The following feature was first published in Seeds of Gold.
Weaving through the sugarcane plantations gives one a feeling of sweetness that Migori County holds.
We see plantation after plantation of cane that feeds the South Nyanza Sugar Company, often simply known as Sony Sugar, towering over other crops and pasture.
Sugar cane, and tobacco, has been the only cash crop grown in Migori, until recently when proceeds from sugar companies started dwindling.
When the vast lands are not under sugarcane, the locals prefer subsistence farming — a bit of maize here and beans there.
However, these, too, do not do very well around here.
All is not lost, however, as one farmer from the county has found out.
Tucked away somewhere in the midst of the towering cane plantations is Mr Nehemiah Odhiambo’s soybean farm. He was among the first farmers to adopt the new crop in the county, and he has no regrets so far.
For him, the long wait before harvesting sugarcane was probably the first disheartening factor even before the prices came tumbling down.
“I tried growing both sugarcane and tobacco on my farm, but both would take long before harvest and payment. For instance, I have to wait for close to two years for sugarcane to mature, yet I need to send children to school,” he says.
He started growing soya beans five years ago after learning about it through a farmers’ cooperative society.
“Back then, farmers were just talking about ‘soya.’ No one really knew much about the crop.”
Through a farmer friend, Odhiambo got seed and the know-how of growing the crop. To his surprise, his decision would end up bringing him money, exposure and accolades.
HAD TO LEARN EVERYTHING
“I had to learn everything anew. I was very keen to change my reliance on sugarcane,” he says. And reward came fast and furious.
The thought of being part of the team that produces the crop that makes Sossi meat, soy milk, soy flour, soy protein and other products never occurred to Odhiambo when he first started growing the crop.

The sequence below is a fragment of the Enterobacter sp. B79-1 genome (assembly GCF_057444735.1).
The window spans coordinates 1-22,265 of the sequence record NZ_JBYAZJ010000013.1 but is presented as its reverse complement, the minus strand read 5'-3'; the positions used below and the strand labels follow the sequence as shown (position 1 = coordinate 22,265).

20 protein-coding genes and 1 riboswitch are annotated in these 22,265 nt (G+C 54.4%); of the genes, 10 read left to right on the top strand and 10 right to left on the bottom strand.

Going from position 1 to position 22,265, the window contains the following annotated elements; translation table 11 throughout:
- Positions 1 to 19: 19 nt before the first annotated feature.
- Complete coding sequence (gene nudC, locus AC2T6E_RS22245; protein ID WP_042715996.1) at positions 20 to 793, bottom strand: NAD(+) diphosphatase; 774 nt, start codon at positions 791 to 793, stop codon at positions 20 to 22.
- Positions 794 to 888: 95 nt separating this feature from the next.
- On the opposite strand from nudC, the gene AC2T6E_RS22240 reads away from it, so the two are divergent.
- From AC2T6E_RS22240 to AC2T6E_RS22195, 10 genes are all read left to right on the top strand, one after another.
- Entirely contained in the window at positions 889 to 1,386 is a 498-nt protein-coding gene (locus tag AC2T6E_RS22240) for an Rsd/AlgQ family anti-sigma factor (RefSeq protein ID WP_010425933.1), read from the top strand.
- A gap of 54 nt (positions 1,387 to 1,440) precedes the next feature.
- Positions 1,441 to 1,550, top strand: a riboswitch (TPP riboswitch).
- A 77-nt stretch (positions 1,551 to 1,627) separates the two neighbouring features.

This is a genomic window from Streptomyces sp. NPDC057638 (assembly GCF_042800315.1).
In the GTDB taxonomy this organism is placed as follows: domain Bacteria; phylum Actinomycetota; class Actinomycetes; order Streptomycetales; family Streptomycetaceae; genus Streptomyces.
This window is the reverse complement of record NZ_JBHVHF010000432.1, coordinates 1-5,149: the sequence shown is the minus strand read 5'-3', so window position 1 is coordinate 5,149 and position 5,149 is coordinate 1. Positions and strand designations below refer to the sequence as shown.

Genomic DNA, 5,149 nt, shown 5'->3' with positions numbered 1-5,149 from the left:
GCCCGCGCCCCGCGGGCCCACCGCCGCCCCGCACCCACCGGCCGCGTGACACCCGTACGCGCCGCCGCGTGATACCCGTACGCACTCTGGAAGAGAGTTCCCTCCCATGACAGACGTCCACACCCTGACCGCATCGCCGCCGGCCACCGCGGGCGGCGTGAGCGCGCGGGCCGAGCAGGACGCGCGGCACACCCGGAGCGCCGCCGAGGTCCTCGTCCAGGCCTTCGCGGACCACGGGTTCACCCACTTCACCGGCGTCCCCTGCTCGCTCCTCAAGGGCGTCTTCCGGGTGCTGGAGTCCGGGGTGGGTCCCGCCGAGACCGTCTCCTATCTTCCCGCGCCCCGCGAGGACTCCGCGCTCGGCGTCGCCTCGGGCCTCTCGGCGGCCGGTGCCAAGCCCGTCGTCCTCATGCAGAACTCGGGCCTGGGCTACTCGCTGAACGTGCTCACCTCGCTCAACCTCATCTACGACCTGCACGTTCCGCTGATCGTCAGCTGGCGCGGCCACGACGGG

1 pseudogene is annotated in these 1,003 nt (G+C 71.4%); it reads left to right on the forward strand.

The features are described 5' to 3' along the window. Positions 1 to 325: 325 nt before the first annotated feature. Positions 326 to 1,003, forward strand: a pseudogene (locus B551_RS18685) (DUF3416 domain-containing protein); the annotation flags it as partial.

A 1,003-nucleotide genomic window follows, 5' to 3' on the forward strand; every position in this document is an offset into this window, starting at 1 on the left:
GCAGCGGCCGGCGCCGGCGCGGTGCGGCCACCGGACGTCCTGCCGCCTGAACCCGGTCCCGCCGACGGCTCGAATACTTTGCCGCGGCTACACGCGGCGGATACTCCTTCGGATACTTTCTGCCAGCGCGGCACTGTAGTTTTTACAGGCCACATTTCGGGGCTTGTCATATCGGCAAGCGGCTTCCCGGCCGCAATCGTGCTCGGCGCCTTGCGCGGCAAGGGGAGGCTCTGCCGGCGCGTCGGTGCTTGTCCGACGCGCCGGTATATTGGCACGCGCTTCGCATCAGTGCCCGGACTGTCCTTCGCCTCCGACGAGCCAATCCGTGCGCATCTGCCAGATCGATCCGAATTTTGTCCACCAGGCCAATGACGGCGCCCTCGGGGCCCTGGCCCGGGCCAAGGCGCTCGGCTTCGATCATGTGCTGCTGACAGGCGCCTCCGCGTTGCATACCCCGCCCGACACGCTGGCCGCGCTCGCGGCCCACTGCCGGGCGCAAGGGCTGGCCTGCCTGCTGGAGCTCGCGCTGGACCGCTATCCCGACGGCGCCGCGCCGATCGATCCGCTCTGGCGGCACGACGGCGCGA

Just a year after adopting soybean farming, Odhiambo was feted as the best soybean farmer in East Africa. Although he does not know how he became the best, Odhiambo is certain about one thing: He did his farming right.
“Three companies came to the farm to inspect how the crop was doing and even took pictures of us. Little did I know that they were doing all that for a competition. I was amazed to learn that I had actually won,” he says.
The secret, he says was that he plants quality seeds. One acre gives him half a tonne.
The father of three explains that growing the relatively new crop is the easiest kind of farming a farmer can choose. However, any neglect can also cost one dearly.
“This crop needs frequent weeding. For instance, on this two acre farm, I weed after every two weeks.”
The crop is planted two to three weeks before the rains. After preparing the land, he soaks the soy seeds in a Biofix solution, an organic fertiliser meant for of leguminous crops, before planting.
He uses his harvest to get seeds for his next season’s planting.
“With soya, the current harvest makes the best seed crop and has 99 per cent chances of germinating well,” he explains.
Mr Odhiambo says that he got his first seed from a fellow farmer, and since then he has not bought any seeds. However, he prepares seeds for sale to other farmers.
Before selling the seeds, he ensures that they are well dried and selected. He sells a kilogramme at about Sh150 to Sh200.
“I ensure that I only sell the best seeds. Black seeds or those that are smaller than the rest, are separated.”
Odhiambo gets a harvest of up to 1.6 tonnes from his two-acre farm.
Although he has not started adding value to the crop, through a cooperative society (Migori Pamoja Cooperative Society), he and 40 other farmers have managed to get into partnerships with companies like Promasidor, the makers of Sossi.
Being a new crop among Kenyan farmers, Kenya produces about 300,000 tonnes of soybeans yearly. Half of the produce comes from Migori County, which produces 156,000 tonnes.
However, Odhiambo, who is also the area chief, says there are challenges.
“One of the major challenges is that it requires financial muscle to weed the crops after every fortnight.”
He encourages farmers to join cooperative societies to give them a stronger bargaining power.